Vitamin A and Respiratory Ailments
It may seem like overkill, but I will do a few more newsletters on certain nutrients and their relationship to COVID-19. All of the material I have been writing on nutrients, COVID, and respiratory ailments, is germane to any and all forms of influenza. So, at least when I am done we will have a database to turn to in case COVID resurfaces (as we are assured it will), or to refer to when needing to prevent or fight any respiratory diseases.
Vitamin A and Respiratory Ailments
Those familiar with my older blogs, and both of my books, are aware that I champion the use of vitamin A. And I have spent a lot of time debunking the bad science that has made people afraid to supplement with vitamin A (resulting in vitamin A being almost totally absent from multivitamins).
For those unfamiliar, but interested, here are links to some of my earlier blogs on the subject.
Vitamin A blogs:
We know that vitamin A is critical to mucosal lining, and thus to the health of the lungs. In fact, I have seen people reverse their asthma symptoms by following my protocol of therapeutic doses of vitamin A, vitamin D, and iodine, all of which are required for development, maintenance, and rebuilding of mucosal membranes. (See this blog for more on the protocol: How 3 Nutrients Can Heal Most Ailments.)
So it’s no great leap to realize that vitamin A should be a part of our arsenal when seeking to prevent and/or treat all respiratory and influenza-type ailments.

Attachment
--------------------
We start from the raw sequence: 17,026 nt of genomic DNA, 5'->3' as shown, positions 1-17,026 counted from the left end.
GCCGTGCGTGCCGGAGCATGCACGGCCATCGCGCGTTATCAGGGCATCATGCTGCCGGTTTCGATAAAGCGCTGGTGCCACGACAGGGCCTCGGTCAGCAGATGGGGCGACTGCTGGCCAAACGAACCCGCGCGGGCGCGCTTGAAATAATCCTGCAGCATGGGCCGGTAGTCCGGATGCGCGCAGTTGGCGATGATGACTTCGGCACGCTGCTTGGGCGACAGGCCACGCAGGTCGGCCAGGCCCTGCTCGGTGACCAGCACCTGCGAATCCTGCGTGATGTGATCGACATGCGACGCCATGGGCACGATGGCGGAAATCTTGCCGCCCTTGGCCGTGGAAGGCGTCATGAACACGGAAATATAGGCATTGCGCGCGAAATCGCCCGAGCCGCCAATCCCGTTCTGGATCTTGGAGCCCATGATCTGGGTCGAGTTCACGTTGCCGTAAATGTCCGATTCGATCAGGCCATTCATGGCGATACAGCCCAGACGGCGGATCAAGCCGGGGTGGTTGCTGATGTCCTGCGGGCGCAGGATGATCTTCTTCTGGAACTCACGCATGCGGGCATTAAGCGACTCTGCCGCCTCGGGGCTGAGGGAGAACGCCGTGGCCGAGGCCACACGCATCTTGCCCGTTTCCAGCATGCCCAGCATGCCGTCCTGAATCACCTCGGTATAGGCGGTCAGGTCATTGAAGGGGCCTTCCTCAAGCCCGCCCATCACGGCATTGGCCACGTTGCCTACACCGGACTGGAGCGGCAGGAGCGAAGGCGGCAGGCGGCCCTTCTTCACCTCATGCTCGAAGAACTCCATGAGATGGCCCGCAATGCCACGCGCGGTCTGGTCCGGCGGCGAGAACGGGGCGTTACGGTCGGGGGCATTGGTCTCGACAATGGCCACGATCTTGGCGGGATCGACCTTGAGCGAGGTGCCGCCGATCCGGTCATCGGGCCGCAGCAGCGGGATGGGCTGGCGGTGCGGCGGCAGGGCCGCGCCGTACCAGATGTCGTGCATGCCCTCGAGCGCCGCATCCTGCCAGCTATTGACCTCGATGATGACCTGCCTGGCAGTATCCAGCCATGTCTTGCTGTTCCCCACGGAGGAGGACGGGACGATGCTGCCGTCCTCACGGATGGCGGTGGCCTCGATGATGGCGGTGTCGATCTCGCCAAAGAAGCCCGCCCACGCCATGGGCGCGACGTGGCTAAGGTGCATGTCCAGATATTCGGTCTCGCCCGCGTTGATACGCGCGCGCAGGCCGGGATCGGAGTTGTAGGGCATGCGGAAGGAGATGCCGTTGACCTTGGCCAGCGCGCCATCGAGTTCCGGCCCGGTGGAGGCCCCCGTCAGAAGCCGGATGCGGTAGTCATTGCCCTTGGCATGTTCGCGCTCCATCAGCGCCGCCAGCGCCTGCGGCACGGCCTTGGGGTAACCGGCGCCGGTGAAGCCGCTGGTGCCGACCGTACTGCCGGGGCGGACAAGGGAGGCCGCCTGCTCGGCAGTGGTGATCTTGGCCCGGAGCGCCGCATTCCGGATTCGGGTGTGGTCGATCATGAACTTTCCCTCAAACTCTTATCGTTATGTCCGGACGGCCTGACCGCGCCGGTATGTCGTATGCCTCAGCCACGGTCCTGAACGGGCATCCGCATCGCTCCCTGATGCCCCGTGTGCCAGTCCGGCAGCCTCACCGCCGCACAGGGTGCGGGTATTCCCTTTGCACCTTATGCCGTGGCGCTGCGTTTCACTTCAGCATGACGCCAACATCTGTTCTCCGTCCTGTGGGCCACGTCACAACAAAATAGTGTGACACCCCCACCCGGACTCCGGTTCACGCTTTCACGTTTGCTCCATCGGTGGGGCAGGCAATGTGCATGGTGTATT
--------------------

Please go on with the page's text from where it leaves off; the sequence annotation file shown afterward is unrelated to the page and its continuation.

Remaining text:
I will examine herein the scientific studies I found to fortify my position that, for optimal immunity and lung health, we all need to supplement with vitamin A. The option being regularly consuming animal (or fish) livers, as liver is the only appreciable source of vitamin A available from the diet. (Beta carotene is a poor substitute, as I have articulated elsewhere.)
We know that vitamin A is essential to the development of the lungs: “vitamin A (retinol) and its metabolite, retinoic acid, called natural retinoids, are major factors involved in differentiation and in maturation of the lungs.” And, “adult as well as fetal lungs accumulate retinyl esters, the storage form of vitamin A”. (Source)
Furthermore, we know that vitamin A, along with other nutrients, are required for healthy immunity: “Low micronutrient status, such as of vitamin A or zinc, has been associated with increased infection risk.” (Source)
In fact, “vitamin A deficiency is one of the most profuse nutritional deficiencies worldwide, and is associated with increased susceptibility to infectious diseases in both man and animal models”. (Source)
Most of the clinical studies I could find on the subject of vitamin A and respiratory infection have to do with children, but really, what are adults but grown up children? So, here are a couple of studies on children, related to our subject.
One study investigated “the correlation of serum vitamin A, D, and E levels with a recurrent respiratory infection (RRI) in children”. This study concluded that, “the deficiency of vitamin A, D, and E is positively correlated with the disease activity of children with RRI. Therefore, the supplement of vitamin A, D, and E through dietary adjustment is beneficial to the rehabilitation of the children”. (Source)
Another study looked at “the association of the serum level of vitamin A (VA) with the severity of pneumonia and recurrent respiratory infection (RRI)”, only to discover that, “children with pneumonia often have a low level of VA, and the level of VA is associated with the severity of pneumonia and the development of RRI afterwards”. (Source)